“Caring for Someone with Lewy Body Dementia” – Live Chat Notes

Recently, Home Instead Senior Care hosted a conversation with Angela Taylor, Director of Programs for the Lewy Body Dementia Association (lbda.org). She provided a brief summary of what distinguishes Lewy Body Dementia (LBD) from some other dementias, followed by a lengthy question and answer period.

Lewy Body Dementia (LBD) includes both:
Dementia with Lewy Bodies (DLB) and
Parkinson’s Disease Dementia (PDD)

Treatment and behavior management is the same for both.

According to the research criteria, someone is diagnosed with DLB when both cognitive changes (hallucinations and fluctuating cognition) and parkinsonian symptoms (gait and balance difficulty and/or tremor) appear at nearly the same time.

And someone is diagnosed with PDD the cognitive changes appear more than a year after parkinsonian symptoms or a Parkinson’s diagnosis.

Brain Support Network uber-volunteer Denise Dagan recently listened to the webinar, and shares her notes below.

For additional resources on LBD, check out Brain Support Network’s list of Top Resources for LBD.



Caring for Someone with Lewy Body Dementia
Home Instead Senior Care
June 7, 2018 Webinar

Live Chat with Angela Taylor of the Lewy Body Dementia Association

Lewy Body Dementia (LBD) is most common type of dementia after Alzheimer’s.  Each type of dementia has different caregiving challenges.

Dementia is an umbrella term which is a change in a person’s cognitive skills that interferes with daily functioning. There are over 100 causes of dementia. Some are treatable, like hydrocephalus. Most are progressive.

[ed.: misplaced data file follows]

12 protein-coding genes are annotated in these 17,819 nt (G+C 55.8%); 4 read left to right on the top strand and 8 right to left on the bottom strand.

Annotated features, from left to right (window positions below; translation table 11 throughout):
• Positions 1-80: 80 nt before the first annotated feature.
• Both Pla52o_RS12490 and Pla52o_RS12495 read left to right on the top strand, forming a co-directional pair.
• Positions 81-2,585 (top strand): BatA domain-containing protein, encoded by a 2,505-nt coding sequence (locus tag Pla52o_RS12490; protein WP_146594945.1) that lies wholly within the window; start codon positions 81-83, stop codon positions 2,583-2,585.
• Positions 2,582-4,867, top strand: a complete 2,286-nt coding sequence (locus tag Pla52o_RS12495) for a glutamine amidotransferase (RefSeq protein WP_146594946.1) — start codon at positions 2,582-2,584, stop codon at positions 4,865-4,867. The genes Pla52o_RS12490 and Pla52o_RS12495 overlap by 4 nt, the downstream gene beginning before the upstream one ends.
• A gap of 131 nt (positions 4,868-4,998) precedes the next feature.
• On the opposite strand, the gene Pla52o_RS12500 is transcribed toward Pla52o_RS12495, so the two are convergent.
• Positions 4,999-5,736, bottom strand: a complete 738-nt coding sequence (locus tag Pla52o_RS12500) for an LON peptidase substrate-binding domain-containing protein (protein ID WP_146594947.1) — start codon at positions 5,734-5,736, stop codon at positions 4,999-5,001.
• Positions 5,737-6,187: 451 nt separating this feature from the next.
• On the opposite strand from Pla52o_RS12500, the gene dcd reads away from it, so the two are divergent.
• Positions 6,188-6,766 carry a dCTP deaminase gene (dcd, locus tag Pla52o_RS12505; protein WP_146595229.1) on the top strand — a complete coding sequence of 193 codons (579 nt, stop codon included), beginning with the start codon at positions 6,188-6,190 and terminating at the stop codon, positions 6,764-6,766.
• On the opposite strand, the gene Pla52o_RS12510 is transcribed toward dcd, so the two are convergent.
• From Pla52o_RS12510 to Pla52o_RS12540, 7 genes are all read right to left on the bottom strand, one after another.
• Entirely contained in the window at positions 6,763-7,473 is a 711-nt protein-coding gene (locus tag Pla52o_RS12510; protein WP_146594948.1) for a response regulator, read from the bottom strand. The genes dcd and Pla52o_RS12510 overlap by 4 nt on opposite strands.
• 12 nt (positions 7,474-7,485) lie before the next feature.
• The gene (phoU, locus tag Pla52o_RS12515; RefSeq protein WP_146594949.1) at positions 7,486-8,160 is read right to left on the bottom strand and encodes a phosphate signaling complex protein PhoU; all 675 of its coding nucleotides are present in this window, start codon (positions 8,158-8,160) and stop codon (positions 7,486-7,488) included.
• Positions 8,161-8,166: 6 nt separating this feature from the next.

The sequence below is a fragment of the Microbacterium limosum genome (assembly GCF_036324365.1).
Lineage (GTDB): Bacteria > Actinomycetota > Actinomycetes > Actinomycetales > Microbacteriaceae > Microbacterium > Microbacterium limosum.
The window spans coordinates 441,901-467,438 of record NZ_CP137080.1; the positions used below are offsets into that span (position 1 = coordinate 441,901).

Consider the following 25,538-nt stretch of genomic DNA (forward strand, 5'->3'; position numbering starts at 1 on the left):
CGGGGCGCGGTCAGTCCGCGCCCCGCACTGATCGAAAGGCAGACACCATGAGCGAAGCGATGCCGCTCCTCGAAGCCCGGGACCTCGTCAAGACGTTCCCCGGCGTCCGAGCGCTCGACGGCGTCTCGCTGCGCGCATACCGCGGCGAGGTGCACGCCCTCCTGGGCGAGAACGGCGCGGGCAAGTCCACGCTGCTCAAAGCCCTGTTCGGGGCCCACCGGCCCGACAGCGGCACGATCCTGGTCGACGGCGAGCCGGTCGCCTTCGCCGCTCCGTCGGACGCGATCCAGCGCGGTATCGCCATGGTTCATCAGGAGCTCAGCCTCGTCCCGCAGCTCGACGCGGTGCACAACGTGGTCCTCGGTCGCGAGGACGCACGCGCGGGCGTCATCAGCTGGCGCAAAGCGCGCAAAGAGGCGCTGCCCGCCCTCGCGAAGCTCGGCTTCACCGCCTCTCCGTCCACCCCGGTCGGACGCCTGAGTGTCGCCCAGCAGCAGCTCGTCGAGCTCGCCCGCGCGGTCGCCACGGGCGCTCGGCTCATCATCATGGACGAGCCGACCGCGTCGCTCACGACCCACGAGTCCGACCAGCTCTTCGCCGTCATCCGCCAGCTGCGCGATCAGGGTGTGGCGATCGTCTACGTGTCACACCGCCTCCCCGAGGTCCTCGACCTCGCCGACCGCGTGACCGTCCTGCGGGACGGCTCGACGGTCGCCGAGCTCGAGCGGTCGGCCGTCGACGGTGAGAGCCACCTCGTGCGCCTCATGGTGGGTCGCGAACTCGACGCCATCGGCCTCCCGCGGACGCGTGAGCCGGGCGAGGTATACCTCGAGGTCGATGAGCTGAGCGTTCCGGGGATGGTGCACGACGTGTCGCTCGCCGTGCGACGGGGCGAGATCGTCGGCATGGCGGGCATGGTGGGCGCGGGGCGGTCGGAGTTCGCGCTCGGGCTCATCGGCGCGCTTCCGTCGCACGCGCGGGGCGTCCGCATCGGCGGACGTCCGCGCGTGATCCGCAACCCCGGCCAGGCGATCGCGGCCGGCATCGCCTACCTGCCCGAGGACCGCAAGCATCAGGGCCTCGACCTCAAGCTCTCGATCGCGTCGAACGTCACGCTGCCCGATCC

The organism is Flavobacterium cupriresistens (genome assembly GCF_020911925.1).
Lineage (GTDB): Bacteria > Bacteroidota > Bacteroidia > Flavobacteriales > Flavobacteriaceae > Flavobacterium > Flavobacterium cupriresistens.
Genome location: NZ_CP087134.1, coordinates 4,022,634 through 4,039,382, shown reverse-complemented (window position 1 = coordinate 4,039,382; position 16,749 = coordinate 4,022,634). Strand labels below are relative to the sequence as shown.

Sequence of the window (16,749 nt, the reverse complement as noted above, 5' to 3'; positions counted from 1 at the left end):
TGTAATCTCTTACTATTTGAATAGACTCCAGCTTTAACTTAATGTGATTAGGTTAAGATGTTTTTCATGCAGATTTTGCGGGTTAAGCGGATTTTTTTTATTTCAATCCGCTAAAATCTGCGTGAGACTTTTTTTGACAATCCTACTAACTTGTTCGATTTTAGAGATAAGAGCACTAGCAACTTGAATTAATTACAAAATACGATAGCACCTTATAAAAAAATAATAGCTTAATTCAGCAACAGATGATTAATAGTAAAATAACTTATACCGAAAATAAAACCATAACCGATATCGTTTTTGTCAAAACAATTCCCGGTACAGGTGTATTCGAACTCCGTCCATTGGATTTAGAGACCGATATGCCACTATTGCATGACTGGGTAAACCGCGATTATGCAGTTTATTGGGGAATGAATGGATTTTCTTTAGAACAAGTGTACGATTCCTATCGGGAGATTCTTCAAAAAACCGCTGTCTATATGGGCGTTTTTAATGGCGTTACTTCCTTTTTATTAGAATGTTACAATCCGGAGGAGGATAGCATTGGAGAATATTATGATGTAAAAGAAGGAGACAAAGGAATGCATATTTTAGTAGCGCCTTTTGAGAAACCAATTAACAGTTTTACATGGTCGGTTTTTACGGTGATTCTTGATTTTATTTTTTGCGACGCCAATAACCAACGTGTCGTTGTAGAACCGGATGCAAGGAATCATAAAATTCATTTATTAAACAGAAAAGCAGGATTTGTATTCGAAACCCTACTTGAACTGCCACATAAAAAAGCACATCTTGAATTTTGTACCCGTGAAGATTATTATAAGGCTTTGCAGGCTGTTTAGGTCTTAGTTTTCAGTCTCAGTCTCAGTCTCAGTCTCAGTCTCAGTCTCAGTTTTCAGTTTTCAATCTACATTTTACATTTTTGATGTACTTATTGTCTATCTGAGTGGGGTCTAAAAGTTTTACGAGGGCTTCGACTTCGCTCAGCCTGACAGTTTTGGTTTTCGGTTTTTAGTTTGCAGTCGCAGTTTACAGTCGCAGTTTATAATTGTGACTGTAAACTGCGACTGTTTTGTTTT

LBD is the most misdiagnosed form of dementia and affects 1.4 million Americans. It is a disease of older age (50+).  LBD affects more than just cognitive skills. Biologically, there are the same changes as those with Parkinson’s Disease.

Changes that affect movement. Those changes are called parkinsonism because they resemble Parkinson’s Disease.

Cognitive changes are not so much memory initially, but in planning, paying attention, understanding how things relate in 3D, fluctuations in their cognition even from hour to hour.

Changes in mood and behavior commonly seen in mental health disorders, like hallucinations (commonly people, animals or children) and delusions (when you think something is true, even with no facts to support the belief), depression and anxiety.

REM sleep behavior disorder – physically acting out dreams (hit, shout, kick, fall out of bed), or insomnia, restless leg, sleep apnea

Changes in autonomic nervous system, including digestion, constipation, low blood pressure.


Q. How to best deal with hallucinations?

A. Up to 80% of people will have hallucinations. Sometimes, it is the first symptoms families notice. It can be frightening for the family, even if the subject of the hallucination is not frightening to the person with LBD. Hallucinations are a huge indicator that you are dealing with LBD as it is not a symptom that appears early in PD.